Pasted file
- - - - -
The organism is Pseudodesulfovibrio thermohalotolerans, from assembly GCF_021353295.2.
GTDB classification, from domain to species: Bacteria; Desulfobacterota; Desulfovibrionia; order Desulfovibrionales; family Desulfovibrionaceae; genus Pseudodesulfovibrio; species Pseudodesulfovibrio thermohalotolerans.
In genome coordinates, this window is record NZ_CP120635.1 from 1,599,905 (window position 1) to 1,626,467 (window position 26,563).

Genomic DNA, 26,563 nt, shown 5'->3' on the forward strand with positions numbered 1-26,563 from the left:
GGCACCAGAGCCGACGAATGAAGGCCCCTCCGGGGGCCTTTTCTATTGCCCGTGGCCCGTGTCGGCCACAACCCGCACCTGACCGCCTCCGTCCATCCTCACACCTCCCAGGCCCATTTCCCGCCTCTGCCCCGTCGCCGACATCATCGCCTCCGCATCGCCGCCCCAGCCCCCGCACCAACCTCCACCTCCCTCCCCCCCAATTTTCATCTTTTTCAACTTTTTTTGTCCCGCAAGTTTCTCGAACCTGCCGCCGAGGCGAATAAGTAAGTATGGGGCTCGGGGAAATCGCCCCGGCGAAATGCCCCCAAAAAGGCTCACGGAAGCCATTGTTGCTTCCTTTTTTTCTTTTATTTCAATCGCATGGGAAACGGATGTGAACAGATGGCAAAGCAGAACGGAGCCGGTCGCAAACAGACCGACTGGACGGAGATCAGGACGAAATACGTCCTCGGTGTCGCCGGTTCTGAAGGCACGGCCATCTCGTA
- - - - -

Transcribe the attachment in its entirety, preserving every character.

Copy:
The organism is Pseudodesulfovibrio thermohalotolerans, from assembly GCF_021353295.2.
GTDB classification, from domain to species: Bacteria; Desulfobacterota; Desulfovibrionia; order Desulfovibrionales; family Desulfovibrionaceae; genus Pseudodesulfovibrio; species Pseudodesulfovibrio thermohalotolerans.
In genome coordinates, this window is record NZ_CP120635.1 from 1,599,905 (window position 1) to 1,626,467 (window position 26,563).

Genomic DNA, 26,563 nt, shown 5'->3' on the forward strand with positions numbered 1-26,563 from the left:
GGCACCAGAGCCGACGAATGAAGGCCCCTCCGGGGGCCTTTTCTATTGCCCGTGGCCCGTGTCGGCCACAACCCGCACCTGACCGCCTCCGTCCATCCTCACACCTCCCAGGCCCATTTCCCGCCTCTGCCCCGTCGCCGACATCATCGCCTCCGCATCGCCGCCCCAGCCCCCGCACCAACCTCCACCTCCCTCCCCCCCAATTTTCATCTTTTTCAACTTTTTTTGTCCCGCAAGTTTCTCGAACCTGCCGCCGAGGCGAATAAGTAAGTATGGGGCTCGGGGAAATCGCCCCGGCGAAATGCCCCCAAAAAGGCTCACGGAAGCCATTGTTGCTTCCTTTTTTTCTTTTATTTCAATCGCATGGGAAACGGATGTGAACAGATGGCAAAGCAGAACGGAGCCGGTCGCAAACAGACCGACTGGACGGAGATCAGGACGAAATACGTCCTCGGTGTCGCCGGTTCTGAAGGCACGGCCATCTCGTA